In my case, there had been earlier indications that I would never be able to do a proper job. I went to a school in the Yorkshire where they prepared the scabby-kneed and snot-nosed sons of the Dales for a role in Empire, or the Skipton Building Society, whichever was nearest. It soon became clear to me that any science subjects were way beyond my reach. I realised this on the day that ‘Titch’ Cooper, the maths master, went mad. On the blackboard, he had written a mixture of letters and numbers. Now even I knew that numbers and letters can’t be jumbled together like that. The man had clearly lost his mind. Yet he claimed it was something called ‘algebra’ and was allowed to continue his career.

A year or two later, he awarded me seven per cent in the fourth-year exams. ‘Seven per cent of what?’ I asked, reasonably enough. He took me on one side. He’d had a long and disappointing career in teaching and felt, at this stage, he could do without me. What did I enjoy? The library and the art room, I said. In that case, he suggested I should spend all my maths lessons there, which I did.

In science, I never truly got over the only sex lesson we had, in which Mr Swainson, the sports master, glowed with embarrassment as he explained the reproductive system of the frog. I suppose I must have learned something from it. Throughout my life I have had a weakness for girls with long legs, pop eyes and slightly greasy skin.

No, I never got the hang of the place, although I did get some advice on a possible career from the headmaster, M L Forster, the first time he caned me. I went into his study. He stood there, flexing the cane, pointing to the chair. So I sat down in it – I was always of an optimistic nature. ‘I see you are some form of humorist, Dunne,’ he said. ‘Would you now like to bend over it?’

The one poor talent we potential hacks possessed was in trying to arrange the alphabet into interesting patterns… writing, if we want to be pretentious about it. I did have a bit of previous with that. The writer we most admired was one whose work was rare, but in high demand. Hank Janson wrote lurid crime books which relied heavily on half-naked blondes being tied up and thin silk being constantly ripped from heaving breasts. There was only ever one copy of his books in the school at any one time and, with 360 sweaty little paws tearing at it, it was pretty ragged.

Perhaps, with my research into silk-ripping limited to a handful of games of postman’s knock, I was being over-ambitious in trying my hand at a sub-Hank, but I did. I couldn’t match his snappy titles – Skirts Bring Me Sorrow and When Dames Get Tough. Mine was more in the Yorkshire schoolboy idiom. It was called Tits. Also, it ended on Page 2. Fatigue got me.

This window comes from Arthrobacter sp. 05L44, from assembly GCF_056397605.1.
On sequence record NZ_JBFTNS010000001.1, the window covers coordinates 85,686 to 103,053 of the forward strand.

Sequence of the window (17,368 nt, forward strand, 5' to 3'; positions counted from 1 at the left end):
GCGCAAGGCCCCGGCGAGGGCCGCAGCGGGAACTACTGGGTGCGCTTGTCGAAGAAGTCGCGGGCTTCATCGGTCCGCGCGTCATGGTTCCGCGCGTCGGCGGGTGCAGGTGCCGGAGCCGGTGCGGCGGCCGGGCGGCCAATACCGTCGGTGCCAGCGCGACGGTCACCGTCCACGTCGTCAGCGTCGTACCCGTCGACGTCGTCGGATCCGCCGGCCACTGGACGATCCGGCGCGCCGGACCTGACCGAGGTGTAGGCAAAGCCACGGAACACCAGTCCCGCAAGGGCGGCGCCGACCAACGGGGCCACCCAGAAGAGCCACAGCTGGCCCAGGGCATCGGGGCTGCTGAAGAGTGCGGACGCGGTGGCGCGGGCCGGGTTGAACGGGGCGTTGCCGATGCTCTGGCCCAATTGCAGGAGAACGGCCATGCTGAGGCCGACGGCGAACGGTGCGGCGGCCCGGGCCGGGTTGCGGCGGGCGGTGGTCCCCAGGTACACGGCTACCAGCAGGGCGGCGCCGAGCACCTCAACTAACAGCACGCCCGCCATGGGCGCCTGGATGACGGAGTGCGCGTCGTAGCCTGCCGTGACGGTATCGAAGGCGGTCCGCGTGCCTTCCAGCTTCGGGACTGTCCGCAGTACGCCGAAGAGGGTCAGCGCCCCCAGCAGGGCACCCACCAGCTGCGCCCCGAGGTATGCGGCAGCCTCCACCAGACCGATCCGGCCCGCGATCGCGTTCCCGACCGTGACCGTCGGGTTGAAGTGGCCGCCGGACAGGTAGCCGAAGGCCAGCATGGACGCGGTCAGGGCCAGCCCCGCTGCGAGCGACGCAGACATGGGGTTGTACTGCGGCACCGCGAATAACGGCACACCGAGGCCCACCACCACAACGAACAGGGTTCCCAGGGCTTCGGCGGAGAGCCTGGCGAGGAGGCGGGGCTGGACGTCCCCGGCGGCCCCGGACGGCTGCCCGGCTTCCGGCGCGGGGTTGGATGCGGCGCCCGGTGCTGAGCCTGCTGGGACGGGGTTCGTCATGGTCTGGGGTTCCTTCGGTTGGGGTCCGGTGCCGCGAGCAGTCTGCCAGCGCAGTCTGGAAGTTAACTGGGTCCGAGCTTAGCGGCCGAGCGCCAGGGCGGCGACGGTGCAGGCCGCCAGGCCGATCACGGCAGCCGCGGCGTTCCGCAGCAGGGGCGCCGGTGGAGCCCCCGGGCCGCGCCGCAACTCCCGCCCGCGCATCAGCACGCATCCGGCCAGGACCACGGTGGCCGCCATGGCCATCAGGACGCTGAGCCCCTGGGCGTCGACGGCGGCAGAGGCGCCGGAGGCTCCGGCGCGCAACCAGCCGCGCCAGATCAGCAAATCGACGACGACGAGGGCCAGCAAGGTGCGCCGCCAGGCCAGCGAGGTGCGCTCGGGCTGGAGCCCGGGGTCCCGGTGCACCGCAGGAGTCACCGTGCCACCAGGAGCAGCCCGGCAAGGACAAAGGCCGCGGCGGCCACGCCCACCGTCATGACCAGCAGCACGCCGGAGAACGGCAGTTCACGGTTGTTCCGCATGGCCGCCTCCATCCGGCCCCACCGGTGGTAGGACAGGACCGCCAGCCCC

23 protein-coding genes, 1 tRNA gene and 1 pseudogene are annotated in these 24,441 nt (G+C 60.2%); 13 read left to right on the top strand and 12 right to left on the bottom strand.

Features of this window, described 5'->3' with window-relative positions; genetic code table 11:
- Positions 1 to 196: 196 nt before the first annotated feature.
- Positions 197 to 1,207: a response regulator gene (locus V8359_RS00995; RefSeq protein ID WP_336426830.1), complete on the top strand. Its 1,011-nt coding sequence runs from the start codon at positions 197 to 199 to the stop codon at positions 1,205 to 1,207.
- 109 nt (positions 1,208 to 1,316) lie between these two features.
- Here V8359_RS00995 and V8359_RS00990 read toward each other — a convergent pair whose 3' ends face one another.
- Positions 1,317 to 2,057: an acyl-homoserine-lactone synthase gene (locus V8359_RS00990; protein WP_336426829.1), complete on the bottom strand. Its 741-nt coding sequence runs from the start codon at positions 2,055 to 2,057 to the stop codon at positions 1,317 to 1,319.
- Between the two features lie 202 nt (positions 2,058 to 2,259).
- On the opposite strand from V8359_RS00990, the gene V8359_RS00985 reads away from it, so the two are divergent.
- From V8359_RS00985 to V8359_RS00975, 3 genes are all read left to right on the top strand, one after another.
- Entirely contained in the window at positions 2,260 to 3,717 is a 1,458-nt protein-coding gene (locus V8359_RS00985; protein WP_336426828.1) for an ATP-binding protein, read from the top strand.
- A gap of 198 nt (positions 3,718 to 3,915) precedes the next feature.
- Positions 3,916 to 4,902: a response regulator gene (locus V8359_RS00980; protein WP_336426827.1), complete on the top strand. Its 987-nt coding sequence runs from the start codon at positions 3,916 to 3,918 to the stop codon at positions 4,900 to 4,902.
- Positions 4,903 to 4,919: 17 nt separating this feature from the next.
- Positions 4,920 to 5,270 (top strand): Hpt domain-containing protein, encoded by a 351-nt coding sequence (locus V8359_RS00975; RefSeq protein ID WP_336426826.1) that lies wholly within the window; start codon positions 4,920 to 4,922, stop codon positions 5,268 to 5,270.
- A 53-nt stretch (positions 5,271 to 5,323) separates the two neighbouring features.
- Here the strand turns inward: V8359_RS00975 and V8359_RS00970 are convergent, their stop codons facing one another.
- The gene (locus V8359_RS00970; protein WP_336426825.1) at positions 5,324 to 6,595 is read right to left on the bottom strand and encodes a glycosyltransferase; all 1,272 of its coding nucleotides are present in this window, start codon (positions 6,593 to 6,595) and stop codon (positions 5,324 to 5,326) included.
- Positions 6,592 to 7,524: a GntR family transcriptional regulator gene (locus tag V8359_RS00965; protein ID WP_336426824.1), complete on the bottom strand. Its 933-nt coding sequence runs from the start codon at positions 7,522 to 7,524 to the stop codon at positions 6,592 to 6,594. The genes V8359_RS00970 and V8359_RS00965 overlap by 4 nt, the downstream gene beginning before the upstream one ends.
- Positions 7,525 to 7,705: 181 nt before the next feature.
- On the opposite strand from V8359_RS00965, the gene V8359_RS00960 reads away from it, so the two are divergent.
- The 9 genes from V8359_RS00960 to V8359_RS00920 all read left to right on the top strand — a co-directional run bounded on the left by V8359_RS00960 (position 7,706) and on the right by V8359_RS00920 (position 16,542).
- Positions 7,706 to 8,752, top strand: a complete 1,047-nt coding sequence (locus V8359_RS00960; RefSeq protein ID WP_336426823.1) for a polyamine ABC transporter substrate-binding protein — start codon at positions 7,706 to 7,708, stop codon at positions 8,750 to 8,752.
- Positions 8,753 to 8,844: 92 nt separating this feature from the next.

My career as a jazz critic didn’t last much longer. Just how a teenager in the Dales developed a passion for the music of the sons of slaves in Louisiana, I have no idea, but I did. No-one was more surprised than me when Jazz Journal used a piece I wrote. What’s more they asked me to review records, which, to me, was like a living wage. I reviewed the first two 78s. Bury My Body and Diggin’ My Potatoes by Lonnie Donegan. I never got any more. Some bastard had written to the editor telling him his record reviewer had only recently parted with his short trousers.

Where do you go when you’re a 16-year-old semi-literate innumerate with a passion for jazz and soft porn? The Skipton Building Society didn’t seem an option. Then I saw Bill in the milk-bar that morning and I began to wonder. I said to someone else who was there that it sounded a great job. Whoever it was said it was better than that: Bill had a key to the office.

To anyone who wasn’t around in the fifties, this needs some explanation. At that time in Britain’s history, 16-year-old boys were very interested in researching the contents of 16-year-old girls’ blouses. Since none of us had a room, a flat or a car, and progress – mostly in Woolworth’s doorway – was limited, access to an office was the fifties equivalent of a penthouse flat and an Aston Martin.

I went home and wrote my application letter.

Any hack would tell a similar tale, I’m sure. As a route for finding and pursuing your career, I have to admit it was all a touch random. Yet, years later, I remember seeing a minor public schoolboy, a northern droll, and an East End tough laughing together in the Stab, and I thought any system that can get three blokes like this to the top has to be all right. But then, you can’t imagine Richard Stott, Phil Mellor and Tom Merrin on a media studies course, can you?

What happened to Bill? Oh Bill Freeman became northern editor of the Mirror. He got me a job there too.


Cudlipp lecture

Alastair Campbell, former Mirror man and Downing Street press secretary for most ofTony Blair’s time as prime minister, will deliver the annual Hugh Cudlipp Lecture at the London College of Communication on January 28, 2008 entitled The Media: a case of growth in scale, alas, not in stature.

In addition, the winner of the £1,000 Cudlipp Award for a student journalist will be announced.